A Day in the Life of Hamilton Glass.
by Tracee Carter
“God gives you gifts to survive by.” -Cynthia Vaughan
There is no typical day for an artist. The life of Maurice Hamilton Glass is no exception. From being outside painting on a wall, or staying in the studio working on canvases, to going to speak with and mentor children, filling out proposals, or out of town for a job, Glass’ career keeps him on his toes.
“It’s a balancing act. That’s the hardest part about what i do.”
But he’s not just juggling the demands of a career. He’s also a husband and father, who is constantly balancing work and family life, and makes a conscious effort to be present.
Growing up in Philadelphia, glass did not consider art for a career.
“I have the typical art story. I grew up drawing and always loved art, but I never really showed my work. It was for me. I loved doing art. It was therapeutic.”
His mother, Cynthia Vaughan, kept him busy in different art schools.
“I hated it because I didn’t like people telling me how to create.”
Despite his talent, Glass always thought he would work in the corporate world.
“I knew I was creative, but I never thought that I could have a career in art. So, I went into architecture.”
After high school, Glass left Philadelphia to attend Hampton University. He received a degree in Architecture in 2005.
Glass is married to Taekia Glass, 34, director of Art180. They have a 5-year-old daughter, Sanaa, and are expecting their second child in August.
In 2009, when the recession hit and Glass was in transition, his wife suggested and encouraged he do art while looking for a job. Opportunities gave him the strength to show his work.
“I did some controversial murals. And Richmond, at the time, wasn’t the place it is now. I’m from Philadelphia. It’s nothing for me to walk down the street and see a mural that sparks conversation. So, I did one, and the news about it kind of exploded and it was at that point that i realized, ‘Hey, I have a responsibility behind my art and people are actually looking at it.’ And that was the spark that said I enjoyed showing my work.”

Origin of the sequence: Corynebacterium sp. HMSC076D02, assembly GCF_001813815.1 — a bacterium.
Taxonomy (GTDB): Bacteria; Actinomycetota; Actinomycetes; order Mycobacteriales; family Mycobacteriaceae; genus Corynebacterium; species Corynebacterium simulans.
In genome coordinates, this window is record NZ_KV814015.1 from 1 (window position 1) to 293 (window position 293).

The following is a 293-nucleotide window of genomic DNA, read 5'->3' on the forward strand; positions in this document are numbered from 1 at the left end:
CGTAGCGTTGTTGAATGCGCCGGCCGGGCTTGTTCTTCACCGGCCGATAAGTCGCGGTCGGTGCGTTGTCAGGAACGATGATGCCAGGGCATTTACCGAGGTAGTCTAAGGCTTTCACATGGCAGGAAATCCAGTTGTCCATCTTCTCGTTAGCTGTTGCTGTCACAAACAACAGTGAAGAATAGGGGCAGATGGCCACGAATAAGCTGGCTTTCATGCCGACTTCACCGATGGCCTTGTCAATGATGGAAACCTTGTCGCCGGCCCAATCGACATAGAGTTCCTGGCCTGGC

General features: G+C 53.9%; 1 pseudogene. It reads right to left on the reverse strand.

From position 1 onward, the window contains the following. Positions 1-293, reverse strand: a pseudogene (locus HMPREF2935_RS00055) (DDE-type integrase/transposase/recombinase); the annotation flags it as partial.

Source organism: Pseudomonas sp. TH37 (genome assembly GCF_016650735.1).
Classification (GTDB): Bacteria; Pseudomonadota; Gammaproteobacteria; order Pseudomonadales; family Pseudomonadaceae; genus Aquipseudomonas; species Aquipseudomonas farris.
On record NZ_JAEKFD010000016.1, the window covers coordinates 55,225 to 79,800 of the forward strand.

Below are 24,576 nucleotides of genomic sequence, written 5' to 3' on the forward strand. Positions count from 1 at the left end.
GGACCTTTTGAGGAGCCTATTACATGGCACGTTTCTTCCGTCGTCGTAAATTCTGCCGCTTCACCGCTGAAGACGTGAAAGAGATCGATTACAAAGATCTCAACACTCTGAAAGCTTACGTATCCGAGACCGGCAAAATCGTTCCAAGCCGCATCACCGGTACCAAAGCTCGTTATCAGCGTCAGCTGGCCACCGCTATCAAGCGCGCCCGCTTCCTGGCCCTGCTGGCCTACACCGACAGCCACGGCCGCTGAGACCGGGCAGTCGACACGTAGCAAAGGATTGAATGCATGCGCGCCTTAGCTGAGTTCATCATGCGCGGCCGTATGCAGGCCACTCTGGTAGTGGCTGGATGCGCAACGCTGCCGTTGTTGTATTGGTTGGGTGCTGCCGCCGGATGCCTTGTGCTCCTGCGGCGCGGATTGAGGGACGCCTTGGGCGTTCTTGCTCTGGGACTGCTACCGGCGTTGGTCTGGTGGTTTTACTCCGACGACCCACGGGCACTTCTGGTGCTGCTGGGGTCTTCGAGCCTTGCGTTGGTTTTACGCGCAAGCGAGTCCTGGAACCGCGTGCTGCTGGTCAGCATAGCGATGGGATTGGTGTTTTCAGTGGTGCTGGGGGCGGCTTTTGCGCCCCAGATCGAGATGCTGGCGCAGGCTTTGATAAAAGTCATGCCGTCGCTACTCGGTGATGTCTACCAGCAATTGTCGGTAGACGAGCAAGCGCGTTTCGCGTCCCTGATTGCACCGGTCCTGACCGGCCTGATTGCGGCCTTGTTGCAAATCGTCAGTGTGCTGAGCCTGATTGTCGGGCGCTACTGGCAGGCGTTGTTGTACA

But his mother always saw his gift and wasn’t surprised by his success.
“She knew. She always told me, ‘God gives you gift to survive by.’ She has been prepping my gift her whole life. “It was like she literally sat next to me and said, ‘I told ya so.’.”
Richmond was in a phase of making the arts district known. Glass worked full-time during the day, and spent his evenings painting murals in the city.
In 2012 Glass was able to do art full time.
Glass runs “Ham” like a business.
“Everything is strategic.”
He creates a demand by scarcely posting on social media. Judging from his instagram account, spectators would never know exactly how much work Glass has created, but in reality, Glass’
work spans from Richmond, to Washington D. C., to Philadelphia, to New York, to Texas and even California.
Glass attributes his success to his strategic business plan. Posting less and keeping the audiences guessing his next move and craving his work.
As for his art, Glass says the designs come to him organically. Sometimes, while washing the dishes.
“They’re design problems for me. That’s where my architecture comes in. It just hits me. Organic things that happen. Life is a big inspiration. I just work from there. And surround myself with artists that don’t work like I do. Keeps me thinking differently from how I usually do.”
Glass is also very active in the art community. He volunteers his time at Art 180 teaching and mentoring children.
“I don’t think I gain unless I give back.”
Glass has experienced tremendous success in Richmond. His art is displayed all over the city, and he has eight more murals lined up in the two months.
Although Richmond was not embracing street art when he first began his journey. He says he stayed for that exact reason. To stand out.
“You go to the place that doesn’t have it and you try to do that. I’m from Philadelphia, the mural capital of the United States, if not the world. Why would I go to Philadelphia? So I can paint someone else’s mural? Richmond was perfect, actually. Because it was kind of like an oxymoron. You have this top-tier art school, but from a citizen point of view, where is it?”
Richmond is also where his mother is from.
He feels it was predestined. “It was all set up. It just was the place that I was supposed to end up, doing what I’m supposed to be doing.”
So, who is Hamilton? Glass embraced his middle name to honor his mother.
“She made me. She just knew what I was going to be. I embraced Hamilton. It’s part of my story. It’s who I am. It’s really a homage to my mother.”